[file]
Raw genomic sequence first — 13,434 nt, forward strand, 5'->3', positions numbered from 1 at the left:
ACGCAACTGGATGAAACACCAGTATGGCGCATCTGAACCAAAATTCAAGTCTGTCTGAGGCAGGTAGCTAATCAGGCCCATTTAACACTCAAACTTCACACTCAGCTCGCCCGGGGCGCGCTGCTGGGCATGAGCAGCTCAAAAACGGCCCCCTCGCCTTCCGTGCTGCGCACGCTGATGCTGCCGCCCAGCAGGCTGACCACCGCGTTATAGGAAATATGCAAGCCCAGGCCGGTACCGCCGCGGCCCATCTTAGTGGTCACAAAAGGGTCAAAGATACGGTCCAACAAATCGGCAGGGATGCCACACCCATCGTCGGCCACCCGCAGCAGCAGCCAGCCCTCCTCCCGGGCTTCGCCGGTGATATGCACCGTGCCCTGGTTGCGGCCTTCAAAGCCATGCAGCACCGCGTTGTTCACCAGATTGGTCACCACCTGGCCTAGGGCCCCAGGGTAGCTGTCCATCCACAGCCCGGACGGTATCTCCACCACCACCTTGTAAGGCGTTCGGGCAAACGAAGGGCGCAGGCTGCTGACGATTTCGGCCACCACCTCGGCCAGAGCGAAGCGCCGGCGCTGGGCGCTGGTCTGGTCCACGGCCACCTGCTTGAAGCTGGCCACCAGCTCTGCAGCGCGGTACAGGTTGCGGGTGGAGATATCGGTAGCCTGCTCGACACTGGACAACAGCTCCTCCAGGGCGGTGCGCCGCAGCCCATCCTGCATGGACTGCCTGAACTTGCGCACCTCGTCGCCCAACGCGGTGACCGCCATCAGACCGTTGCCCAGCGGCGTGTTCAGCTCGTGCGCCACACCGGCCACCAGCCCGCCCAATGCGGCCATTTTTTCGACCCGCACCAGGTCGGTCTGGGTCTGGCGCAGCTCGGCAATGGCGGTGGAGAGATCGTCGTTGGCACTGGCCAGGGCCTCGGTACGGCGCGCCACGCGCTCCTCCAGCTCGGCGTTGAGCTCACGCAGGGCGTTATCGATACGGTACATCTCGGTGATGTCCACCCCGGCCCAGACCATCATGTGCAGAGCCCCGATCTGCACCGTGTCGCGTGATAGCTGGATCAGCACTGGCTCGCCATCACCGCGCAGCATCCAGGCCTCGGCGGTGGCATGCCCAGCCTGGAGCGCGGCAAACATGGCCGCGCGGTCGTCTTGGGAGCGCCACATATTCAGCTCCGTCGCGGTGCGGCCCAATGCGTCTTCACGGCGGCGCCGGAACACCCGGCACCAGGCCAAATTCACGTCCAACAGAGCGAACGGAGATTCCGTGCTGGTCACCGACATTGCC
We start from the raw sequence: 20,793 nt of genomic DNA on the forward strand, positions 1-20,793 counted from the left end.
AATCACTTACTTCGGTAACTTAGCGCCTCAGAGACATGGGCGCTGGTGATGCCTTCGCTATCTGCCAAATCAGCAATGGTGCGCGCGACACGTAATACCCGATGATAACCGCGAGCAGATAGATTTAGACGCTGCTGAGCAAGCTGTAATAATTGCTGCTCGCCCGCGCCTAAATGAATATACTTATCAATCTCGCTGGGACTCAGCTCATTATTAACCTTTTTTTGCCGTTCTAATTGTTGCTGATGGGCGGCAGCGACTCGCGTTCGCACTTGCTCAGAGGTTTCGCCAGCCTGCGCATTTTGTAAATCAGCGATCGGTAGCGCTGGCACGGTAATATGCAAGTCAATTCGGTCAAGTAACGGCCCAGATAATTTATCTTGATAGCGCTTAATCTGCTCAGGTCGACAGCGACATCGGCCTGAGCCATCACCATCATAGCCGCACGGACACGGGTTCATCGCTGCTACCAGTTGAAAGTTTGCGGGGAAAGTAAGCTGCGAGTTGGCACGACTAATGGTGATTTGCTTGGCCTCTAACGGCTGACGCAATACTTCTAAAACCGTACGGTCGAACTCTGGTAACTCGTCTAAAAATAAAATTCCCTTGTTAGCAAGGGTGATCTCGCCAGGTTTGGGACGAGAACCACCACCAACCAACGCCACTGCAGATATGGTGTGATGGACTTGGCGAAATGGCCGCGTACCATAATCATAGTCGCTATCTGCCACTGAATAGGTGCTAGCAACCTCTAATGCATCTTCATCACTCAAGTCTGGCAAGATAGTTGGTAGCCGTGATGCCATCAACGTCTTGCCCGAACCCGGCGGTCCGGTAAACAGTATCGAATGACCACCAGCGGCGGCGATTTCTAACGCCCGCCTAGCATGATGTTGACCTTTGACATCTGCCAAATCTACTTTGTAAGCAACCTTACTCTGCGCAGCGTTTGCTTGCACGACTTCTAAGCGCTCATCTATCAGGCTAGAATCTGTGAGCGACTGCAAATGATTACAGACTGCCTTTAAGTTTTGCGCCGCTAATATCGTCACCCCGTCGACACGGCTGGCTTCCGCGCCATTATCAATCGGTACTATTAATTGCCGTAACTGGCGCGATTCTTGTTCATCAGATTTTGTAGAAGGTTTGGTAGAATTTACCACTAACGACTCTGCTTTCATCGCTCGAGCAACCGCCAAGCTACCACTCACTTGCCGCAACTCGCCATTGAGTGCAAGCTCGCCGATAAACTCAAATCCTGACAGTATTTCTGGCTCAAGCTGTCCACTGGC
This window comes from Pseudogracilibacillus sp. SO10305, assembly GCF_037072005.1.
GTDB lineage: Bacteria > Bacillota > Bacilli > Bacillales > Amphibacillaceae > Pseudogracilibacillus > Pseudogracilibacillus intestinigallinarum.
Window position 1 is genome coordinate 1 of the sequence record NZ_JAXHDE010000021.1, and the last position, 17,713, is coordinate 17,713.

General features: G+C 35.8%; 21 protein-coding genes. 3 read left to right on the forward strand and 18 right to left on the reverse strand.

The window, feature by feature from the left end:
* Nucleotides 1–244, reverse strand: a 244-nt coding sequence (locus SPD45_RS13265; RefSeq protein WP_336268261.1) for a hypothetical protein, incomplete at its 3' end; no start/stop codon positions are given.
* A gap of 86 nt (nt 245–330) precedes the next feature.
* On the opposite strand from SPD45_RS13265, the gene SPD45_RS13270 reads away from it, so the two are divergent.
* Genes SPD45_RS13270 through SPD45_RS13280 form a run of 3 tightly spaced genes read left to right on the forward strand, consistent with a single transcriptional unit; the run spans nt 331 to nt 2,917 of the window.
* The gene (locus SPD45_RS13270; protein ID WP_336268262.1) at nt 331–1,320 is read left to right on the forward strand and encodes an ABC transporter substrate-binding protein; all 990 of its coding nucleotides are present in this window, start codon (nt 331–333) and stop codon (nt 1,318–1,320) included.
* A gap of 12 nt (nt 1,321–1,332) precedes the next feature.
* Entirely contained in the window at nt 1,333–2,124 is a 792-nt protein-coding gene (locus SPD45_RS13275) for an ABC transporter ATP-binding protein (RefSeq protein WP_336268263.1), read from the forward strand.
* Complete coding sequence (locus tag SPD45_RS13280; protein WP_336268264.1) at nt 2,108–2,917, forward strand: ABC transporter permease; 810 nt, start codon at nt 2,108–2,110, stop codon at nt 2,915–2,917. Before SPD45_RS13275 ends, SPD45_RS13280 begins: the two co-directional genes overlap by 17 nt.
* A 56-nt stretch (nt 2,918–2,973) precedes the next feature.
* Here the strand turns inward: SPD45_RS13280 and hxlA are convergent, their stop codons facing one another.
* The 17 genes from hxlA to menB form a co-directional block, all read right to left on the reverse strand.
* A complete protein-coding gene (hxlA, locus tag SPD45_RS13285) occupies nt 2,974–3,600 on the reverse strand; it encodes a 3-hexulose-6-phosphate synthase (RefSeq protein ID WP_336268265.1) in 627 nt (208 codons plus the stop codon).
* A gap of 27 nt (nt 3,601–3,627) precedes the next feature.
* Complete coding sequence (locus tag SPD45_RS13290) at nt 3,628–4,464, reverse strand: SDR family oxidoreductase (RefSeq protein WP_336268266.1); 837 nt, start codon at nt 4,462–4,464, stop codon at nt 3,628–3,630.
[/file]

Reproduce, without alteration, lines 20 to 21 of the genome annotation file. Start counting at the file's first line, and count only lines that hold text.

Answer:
* The 17 genes from hxlA to menB form a co-directional block, all read right to left on the reverse strand.
* A complete protein-coding gene (hxlA, locus tag SPD45_RS13285) occupies nt 2,974–3,600 on the reverse strand; it encodes a 3-hexulose-6-phosphate synthase (RefSeq protein ID WP_336268265.1) in 627 nt (208 codons plus the stop codon).